For a long time I had been putting off the purchase of a Bluetooth speaker, even though one would be very handy in this wireless world. I might sit in the garden, or the dining room, or even go upstairs, while still listening to music from our main digital repository. Still, the good ones seemed uncomfortably expensive, and the inexpensive ones seemed (as far as I could tell) cheap. Absent a convincing reason to select one rather than another, I simply put off deciding.
A couple of months ago, though, I set my hand to arrive at a the choice of a speaker; I was tired of not having access to digital music (played through a speaker better than the built-in laptop speakers) outwith the front room. I looked over several websites, read reviews on Amazon, made some relative weightings based on experience in evaluating reviews from various sources, and opted to try the Tribit XSound Go speaker for £28.99.
When it arrived, I noticed a card included with the packaging that promised Tribit would send $1 to UNICEF if I posted an online review. ‘Fine,’ I thought, ‘I’ll give it a while to listen carefully, and then I’ll post a review.’ This is that review, Tribit people, and bless you for your generosity. My assessment to follow is not at all biased by my appreciation of this way of soliciting feedback.
I noticed first, and most easily, that the high end was fine; the speaker could handle some very subtle treble sounds impressively. The midrange sounded clear and very good as well. The catch for small speakers, though, comes at the low end. The laws of physics militate against good low end reproduction for small (and inexpensive) speakers. I tried several cuts, adjusted the bass frequencies to pull them out a bit for extra attention, and listened carefully. The answer is positive, but with a caution. The XSound Go does very well at representing the bass end on recordings that have been mastered (or remastered) in the digital era. In fact, I have been astonished at the bass from the speaker on some recordings. On the other hand, older recordings (digitisations), perhaps 128kbps sampling, sound more like old 45s playing on your teenage portable record player. That’s 0% the Tribit’s fault — it’s the XSound Go revealing clearly a distinction that computer speakers don’t make as obvious.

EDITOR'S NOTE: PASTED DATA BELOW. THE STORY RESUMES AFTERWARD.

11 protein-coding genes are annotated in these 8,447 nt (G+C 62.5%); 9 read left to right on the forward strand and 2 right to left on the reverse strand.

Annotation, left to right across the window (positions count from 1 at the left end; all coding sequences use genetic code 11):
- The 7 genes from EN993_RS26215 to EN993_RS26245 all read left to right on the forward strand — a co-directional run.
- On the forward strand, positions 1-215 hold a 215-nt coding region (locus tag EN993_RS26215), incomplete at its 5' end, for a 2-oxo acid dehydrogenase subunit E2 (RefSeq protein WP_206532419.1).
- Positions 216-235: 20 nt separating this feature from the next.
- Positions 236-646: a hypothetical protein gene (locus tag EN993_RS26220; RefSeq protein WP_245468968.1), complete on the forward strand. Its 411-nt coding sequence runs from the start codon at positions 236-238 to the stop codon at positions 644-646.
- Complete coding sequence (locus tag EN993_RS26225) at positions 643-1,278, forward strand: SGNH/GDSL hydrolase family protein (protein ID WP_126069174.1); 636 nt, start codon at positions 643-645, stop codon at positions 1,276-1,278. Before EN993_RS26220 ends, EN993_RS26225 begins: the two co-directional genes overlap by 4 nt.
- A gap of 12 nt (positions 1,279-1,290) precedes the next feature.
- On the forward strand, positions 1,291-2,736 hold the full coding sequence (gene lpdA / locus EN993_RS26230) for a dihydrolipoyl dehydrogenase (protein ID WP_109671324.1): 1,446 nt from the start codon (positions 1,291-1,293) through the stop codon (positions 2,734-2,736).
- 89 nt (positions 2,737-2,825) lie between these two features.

So my conclusion is, The Tribit XSound Go is a very good speaker for the money. Indeed, the XSound Go is so good that I can’t understand wanting a more expensive Bluetooth speaker — I just can’t imagine an incremental benefit in sound reproduction that would be worth spending more for a device such as this. Top marks to the Tribit XSound Go.
Disclaimer: I paid for the speaker myself, and have had no contact from the company (though I will email them to nudge them to send the dollar to UNESCO).